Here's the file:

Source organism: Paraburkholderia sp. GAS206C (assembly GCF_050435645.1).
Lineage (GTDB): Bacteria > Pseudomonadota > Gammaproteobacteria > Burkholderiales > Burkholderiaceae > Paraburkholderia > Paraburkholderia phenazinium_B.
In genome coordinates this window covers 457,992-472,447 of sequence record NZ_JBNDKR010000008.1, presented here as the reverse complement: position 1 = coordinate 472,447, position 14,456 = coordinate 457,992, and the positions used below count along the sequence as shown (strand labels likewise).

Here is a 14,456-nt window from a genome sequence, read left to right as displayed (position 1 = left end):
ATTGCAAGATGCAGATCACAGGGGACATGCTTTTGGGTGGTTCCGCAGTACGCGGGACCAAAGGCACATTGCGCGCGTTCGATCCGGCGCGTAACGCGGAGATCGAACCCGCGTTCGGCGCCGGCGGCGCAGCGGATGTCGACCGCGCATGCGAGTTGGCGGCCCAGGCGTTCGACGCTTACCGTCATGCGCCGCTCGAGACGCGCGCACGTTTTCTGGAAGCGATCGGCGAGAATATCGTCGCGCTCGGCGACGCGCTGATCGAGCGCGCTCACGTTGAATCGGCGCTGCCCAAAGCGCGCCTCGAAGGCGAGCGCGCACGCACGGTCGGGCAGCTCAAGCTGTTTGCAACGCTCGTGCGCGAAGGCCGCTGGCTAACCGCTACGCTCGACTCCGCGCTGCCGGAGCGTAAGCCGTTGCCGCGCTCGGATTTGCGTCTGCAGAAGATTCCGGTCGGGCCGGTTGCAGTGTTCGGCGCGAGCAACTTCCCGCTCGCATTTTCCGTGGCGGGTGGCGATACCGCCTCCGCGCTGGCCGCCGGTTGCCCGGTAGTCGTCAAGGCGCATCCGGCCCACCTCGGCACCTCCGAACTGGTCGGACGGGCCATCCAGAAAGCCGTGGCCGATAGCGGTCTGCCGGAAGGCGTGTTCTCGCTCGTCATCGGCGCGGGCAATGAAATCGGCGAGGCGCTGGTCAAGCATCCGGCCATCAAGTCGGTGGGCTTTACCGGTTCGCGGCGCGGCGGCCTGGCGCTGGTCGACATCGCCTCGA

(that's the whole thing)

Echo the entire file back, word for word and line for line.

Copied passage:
Source organism: Paraburkholderia sp. GAS206C (assembly GCF_050435645.1).
Lineage (GTDB): Bacteria > Pseudomonadota > Gammaproteobacteria > Burkholderiales > Burkholderiaceae > Paraburkholderia > Paraburkholderia phenazinium_B.
In genome coordinates this window covers 457,992-472,447 of sequence record NZ_JBNDKR010000008.1, presented here as the reverse complement: position 1 = coordinate 472,447, position 14,456 = coordinate 457,992, and the positions used below count along the sequence as shown (strand labels likewise).

Here is a 14,456-nt window from a genome sequence, read left to right as displayed (position 1 = left end):
ATTGCAAGATGCAGATCACAGGGGACATGCTTTTGGGTGGTTCCGCAGTACGCGGGACCAAAGGCACATTGCGCGCGTTCGATCCGGCGCGTAACGCGGAGATCGAACCCGCGTTCGGCGCCGGCGGCGCAGCGGATGTCGACCGCGCATGCGAGTTGGCGGCCCAGGCGTTCGACGCTTACCGTCATGCGCCGCTCGAGACGCGCGCACGTTTTCTGGAAGCGATCGGCGAGAATATCGTCGCGCTCGGCGACGCGCTGATCGAGCGCGCTCACGTTGAATCGGCGCTGCCCAAAGCGCGCCTCGAAGGCGAGCGCGCACGCACGGTCGGGCAGCTCAAGCTGTTTGCAACGCTCGTGCGCGAAGGCCGCTGGCTAACCGCTACGCTCGACTCCGCGCTGCCGGAGCGTAAGCCGTTGCCGCGCTCGGATTTGCGTCTGCAGAAGATTCCGGTCGGGCCGGTTGCAGTGTTCGGCGCGAGCAACTTCCCGCTCGCATTTTCCGTGGCGGGTGGCGATACCGCCTCCGCGCTGGCCGCCGGTTGCCCGGTAGTCGTCAAGGCGCATCCGGCCCACCTCGGCACCTCCGAACTGGTCGGACGGGCCATCCAGAAAGCCGTGGCCGATAGCGGTCTGCCGGAAGGCGTGTTCTCGCTCGTCATCGGCGCGGGCAATGAAATCGGCGAGGCGCTGGTCAAGCATCCGGCCATCAAGTCGGTGGGCTTTACCGGTTCGCGGCGCGGCGGCCTGGCGCTGGTCGACATCGCCTCGA